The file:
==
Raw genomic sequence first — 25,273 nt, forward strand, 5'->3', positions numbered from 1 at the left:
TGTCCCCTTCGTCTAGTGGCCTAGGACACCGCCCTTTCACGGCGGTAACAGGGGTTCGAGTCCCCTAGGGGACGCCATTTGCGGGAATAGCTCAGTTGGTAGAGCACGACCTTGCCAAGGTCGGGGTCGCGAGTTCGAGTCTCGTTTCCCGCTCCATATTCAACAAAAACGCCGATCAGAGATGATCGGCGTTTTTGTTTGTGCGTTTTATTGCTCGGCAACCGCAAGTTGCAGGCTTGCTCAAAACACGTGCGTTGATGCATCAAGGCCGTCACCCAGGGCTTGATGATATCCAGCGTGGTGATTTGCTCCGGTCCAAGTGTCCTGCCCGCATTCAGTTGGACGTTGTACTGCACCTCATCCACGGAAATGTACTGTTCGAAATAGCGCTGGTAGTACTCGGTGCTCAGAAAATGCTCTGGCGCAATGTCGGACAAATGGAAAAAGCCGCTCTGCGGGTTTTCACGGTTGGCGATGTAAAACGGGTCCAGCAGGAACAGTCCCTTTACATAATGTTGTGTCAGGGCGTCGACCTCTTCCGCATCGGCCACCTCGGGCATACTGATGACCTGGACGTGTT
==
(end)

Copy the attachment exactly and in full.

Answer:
Raw genomic sequence first — 25,273 nt, forward strand, 5'->3', positions numbered from 1 at the left:
TGTCCCCTTCGTCTAGTGGCCTAGGACACCGCCCTTTCACGGCGGTAACAGGGGTTCGAGTCCCCTAGGGGACGCCATTTGCGGGAATAGCTCAGTTGGTAGAGCACGACCTTGCCAAGGTCGGGGTCGCGAGTTCGAGTCTCGTTTCCCGCTCCATATTCAACAAAAACGCCGATCAGAGATGATCGGCGTTTTTGTTTGTGCGTTTTATTGCTCGGCAACCGCAAGTTGCAGGCTTGCTCAAAACACGTGCGTTGATGCATCAAGGCCGTCACCCAGGGCTTGATGATATCCAGCGTGGTGATTTGCTCCGGTCCAAGTGTCCTGCCCGCATTCAGTTGGACGTTGTACTGCACCTCATCCACGGAAATGTACTGTTCGAAATAGCGCTGGTAGTACTCGGTGCTCAGAAAATGCTCTGGCGCAATGTCGGACAAATGGAAAAAGCCGCTCTGCGGGTTTTCACGGTTGGCGATGTAAAACGGGTCCAGCAGGAACAGTCCCTTTACATAATGTTGTGTCAGGGCGTCGACCTCTTCCGCATCGGCCACCTCGGGCATACTGATGACCTGGACGTGTT